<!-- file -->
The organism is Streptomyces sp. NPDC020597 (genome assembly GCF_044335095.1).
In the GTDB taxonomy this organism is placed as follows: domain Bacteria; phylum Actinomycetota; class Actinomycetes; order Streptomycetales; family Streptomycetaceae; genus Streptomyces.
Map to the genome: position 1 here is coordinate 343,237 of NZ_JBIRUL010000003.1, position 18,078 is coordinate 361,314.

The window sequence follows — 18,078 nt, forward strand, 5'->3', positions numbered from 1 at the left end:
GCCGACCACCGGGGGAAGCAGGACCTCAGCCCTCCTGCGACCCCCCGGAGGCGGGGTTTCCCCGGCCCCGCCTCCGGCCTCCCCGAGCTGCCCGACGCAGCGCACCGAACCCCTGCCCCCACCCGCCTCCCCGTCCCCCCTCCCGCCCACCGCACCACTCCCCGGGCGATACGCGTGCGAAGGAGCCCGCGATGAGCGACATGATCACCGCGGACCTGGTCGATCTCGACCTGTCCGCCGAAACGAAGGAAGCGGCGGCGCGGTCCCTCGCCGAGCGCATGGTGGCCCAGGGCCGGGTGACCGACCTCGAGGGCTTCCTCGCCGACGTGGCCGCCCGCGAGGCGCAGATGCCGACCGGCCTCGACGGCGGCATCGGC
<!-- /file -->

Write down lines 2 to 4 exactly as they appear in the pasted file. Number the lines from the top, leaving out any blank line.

In the GTDB taxonomy this organism is placed as follows: domain Bacteria; phylum Actinomycetota; class Actinomycetes; order Streptomycetales; family Streptomycetaceae; genus Streptomyces.
Map to the genome: position 1 here is coordinate 343,237 of NZ_JBIRUL010000003.1, position 18,078 is coordinate 361,314.

The window sequence follows — 18,078 nt, forward strand, 5'->3', positions numbered from 1 at the left end: